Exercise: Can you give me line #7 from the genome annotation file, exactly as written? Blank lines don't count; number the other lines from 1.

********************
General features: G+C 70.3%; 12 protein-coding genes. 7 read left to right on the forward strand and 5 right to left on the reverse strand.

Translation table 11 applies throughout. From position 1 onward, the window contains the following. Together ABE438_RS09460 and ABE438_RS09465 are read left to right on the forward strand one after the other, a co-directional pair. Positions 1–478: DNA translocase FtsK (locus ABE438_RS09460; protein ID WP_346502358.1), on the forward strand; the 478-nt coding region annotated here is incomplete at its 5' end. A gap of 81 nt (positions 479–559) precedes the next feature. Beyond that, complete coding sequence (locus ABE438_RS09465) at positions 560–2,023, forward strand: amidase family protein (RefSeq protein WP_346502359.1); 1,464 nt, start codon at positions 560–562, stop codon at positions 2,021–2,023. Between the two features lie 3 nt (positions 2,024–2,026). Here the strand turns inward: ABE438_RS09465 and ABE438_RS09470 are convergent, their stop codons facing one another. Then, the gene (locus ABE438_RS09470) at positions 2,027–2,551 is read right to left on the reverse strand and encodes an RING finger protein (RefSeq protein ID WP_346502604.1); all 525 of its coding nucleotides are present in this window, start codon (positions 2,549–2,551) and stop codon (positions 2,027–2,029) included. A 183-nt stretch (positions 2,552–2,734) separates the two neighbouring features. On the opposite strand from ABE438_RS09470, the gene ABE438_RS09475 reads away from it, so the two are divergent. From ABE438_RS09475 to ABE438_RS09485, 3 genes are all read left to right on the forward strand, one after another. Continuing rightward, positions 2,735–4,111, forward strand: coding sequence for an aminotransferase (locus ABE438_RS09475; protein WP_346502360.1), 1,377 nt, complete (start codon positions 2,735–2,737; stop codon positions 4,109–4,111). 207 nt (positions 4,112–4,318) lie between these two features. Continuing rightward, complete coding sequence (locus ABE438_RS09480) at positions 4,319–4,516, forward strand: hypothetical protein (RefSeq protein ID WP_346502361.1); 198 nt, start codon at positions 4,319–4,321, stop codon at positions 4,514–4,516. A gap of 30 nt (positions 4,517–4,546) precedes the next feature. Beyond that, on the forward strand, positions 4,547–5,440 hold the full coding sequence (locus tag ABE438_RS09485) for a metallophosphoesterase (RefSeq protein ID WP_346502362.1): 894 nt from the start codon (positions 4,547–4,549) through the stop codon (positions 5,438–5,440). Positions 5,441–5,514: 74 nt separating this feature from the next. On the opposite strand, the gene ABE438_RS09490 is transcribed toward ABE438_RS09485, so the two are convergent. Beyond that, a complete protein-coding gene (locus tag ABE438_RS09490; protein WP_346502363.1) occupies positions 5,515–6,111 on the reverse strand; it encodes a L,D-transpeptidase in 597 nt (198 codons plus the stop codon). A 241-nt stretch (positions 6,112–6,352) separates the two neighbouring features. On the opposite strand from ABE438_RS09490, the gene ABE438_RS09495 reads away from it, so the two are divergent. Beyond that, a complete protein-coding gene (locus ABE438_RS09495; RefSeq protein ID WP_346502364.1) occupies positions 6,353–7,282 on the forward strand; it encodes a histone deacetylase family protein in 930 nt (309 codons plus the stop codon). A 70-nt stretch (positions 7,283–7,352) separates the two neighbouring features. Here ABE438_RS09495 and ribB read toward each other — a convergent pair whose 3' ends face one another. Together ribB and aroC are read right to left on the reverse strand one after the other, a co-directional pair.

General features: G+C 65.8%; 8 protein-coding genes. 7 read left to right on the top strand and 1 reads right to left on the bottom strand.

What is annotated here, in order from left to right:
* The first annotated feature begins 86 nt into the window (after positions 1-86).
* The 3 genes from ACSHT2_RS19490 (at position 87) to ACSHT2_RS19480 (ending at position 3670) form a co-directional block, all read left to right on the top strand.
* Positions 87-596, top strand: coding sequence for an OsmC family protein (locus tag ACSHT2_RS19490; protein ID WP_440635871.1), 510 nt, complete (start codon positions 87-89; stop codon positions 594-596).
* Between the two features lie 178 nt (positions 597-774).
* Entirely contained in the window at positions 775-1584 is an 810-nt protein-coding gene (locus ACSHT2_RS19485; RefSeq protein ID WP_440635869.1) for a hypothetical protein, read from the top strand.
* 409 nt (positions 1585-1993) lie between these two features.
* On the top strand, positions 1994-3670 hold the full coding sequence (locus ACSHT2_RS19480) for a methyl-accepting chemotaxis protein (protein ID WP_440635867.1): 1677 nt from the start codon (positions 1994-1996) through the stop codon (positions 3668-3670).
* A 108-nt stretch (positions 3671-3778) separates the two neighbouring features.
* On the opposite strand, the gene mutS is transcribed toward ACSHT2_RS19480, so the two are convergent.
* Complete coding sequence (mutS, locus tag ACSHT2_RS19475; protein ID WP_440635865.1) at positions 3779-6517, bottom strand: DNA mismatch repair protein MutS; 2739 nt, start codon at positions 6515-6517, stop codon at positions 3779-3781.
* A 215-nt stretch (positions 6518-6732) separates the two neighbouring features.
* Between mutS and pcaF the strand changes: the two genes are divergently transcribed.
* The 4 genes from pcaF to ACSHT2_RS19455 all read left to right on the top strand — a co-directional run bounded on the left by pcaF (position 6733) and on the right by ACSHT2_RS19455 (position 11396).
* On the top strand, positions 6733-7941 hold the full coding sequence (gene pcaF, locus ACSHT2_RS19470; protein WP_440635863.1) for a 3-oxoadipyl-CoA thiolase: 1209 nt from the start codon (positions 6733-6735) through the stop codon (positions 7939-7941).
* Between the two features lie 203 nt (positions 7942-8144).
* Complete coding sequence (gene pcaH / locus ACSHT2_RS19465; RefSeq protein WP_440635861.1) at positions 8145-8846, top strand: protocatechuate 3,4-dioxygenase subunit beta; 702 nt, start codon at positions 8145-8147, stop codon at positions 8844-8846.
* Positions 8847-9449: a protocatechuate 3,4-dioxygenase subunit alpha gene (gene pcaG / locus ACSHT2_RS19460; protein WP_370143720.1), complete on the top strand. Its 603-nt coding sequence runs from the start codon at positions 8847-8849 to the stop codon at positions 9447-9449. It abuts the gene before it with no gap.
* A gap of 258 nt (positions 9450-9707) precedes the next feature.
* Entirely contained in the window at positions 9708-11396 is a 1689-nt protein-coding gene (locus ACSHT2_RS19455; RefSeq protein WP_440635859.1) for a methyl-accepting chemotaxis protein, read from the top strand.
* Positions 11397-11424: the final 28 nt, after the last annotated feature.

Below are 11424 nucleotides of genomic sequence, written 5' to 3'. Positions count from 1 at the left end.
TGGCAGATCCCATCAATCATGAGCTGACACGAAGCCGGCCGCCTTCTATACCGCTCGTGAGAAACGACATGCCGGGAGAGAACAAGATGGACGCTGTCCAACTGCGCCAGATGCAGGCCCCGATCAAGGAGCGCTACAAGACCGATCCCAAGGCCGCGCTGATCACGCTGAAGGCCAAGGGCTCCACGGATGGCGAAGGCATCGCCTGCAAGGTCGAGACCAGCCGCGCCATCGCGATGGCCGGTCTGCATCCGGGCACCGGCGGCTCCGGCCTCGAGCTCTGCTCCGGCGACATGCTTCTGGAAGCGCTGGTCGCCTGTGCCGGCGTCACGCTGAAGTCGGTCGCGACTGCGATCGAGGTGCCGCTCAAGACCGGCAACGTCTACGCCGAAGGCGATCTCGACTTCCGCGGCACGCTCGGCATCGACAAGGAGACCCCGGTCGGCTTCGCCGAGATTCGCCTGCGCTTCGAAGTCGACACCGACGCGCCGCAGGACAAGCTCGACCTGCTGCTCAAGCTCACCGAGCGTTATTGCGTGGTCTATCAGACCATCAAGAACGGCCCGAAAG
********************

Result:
* Positions 87-596, top strand: coding sequence for an OsmC family protein (locus tag ACSHT2_RS19490; protein ID WP_440635871.1), 510 nt, complete (start codon positions 87-89; stop codon positions 594-596).